Ghost Of The Sea

Is this the U.S. Nay’s follow on to the $195 million Sea Shadow program, the Sea Shadow that’s currently floating on the scrap heap, waiting to be dismantled?

New Stealth Boat Glides Over Gas Layer

A new kind of boat is designed to move quickly and stealthily through water by generating a layer of gas around its underwater surfaces.

The design reduces friction by a factor of 900, according to the New Hampshire company that produced the boat. Its smooth speed makes it ideal for special operations. It could also revolutionize shipping.

Juliet Marine recently unveiled the Ghost, a ship it says can reach speeds of up to 60 miles per hour. The shape of the craft is similar to earlier attempts at making watercraft less visible to radar — notably the Navy’s “Sea Shadow” project of the 1980s.

The phenomenon is called supercavitation. Supercavitation occurs when a projectile moving through water generates a low-pressure zone around its surface. Go fast enough and the low-pressure zone becomes a layer of gas. In that respect the Ghost is similar to a Russian-made torpedo (called the “Shkval,” or squall), though the underwater portion of the boat’s twin hulls are a new design.

See also:
Juliet Marine Systems, Inc. Announces the First Super-Cavitating Ship, GHOST
Stealth Boat Glides Over Gas Layer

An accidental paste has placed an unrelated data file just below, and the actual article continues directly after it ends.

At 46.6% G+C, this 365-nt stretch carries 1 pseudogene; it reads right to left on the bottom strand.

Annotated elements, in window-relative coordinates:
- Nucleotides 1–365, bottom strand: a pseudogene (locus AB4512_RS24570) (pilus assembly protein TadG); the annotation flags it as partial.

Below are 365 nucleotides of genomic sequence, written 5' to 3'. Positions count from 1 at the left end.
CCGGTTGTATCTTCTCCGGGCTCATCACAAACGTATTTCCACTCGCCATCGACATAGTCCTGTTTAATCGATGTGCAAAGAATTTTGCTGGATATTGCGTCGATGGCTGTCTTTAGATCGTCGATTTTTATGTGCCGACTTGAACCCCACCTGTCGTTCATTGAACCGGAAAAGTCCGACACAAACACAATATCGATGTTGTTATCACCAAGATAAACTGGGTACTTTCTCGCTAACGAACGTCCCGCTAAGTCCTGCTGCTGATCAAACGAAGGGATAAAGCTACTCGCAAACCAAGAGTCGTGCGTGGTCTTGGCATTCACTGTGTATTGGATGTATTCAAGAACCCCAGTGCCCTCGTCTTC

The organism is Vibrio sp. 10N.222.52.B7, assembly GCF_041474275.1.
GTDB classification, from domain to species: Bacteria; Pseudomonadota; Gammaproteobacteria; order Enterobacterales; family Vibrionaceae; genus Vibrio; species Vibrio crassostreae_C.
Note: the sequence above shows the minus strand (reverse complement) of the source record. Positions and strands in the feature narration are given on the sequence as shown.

‘Ghost’ craft comes into view
Ghost ship unveiled: Stealth vessel is ‘virtually unstoppable
GHOST Boats Will Prey on Pirates
Pirate-fighter vessel revealed by Juliet Marine
Juliet Marine Develops Offshore Anti-Piracy Platform
“Stealth” Boat Could Revolutionize Naval Warfare
Juliet Marine Systems

Given the massive debt hole the U.S. is already in and that the Sea Shadow ended up being scrapped, I’m not sure the Navy really needs a new “stealth boat” like the Ghost, especially if it’s primary purpose would be to combat pirates. Pirates, for the most part, don’t have radar. The problem isn’t sneaking up on them, the problem is finding them in the first place and we don’t need a “stealth boat” for that.

/the supercavitation technology does, however, appear to be extremely promising in terms of possible commercial shipping applications where time and fuel are money

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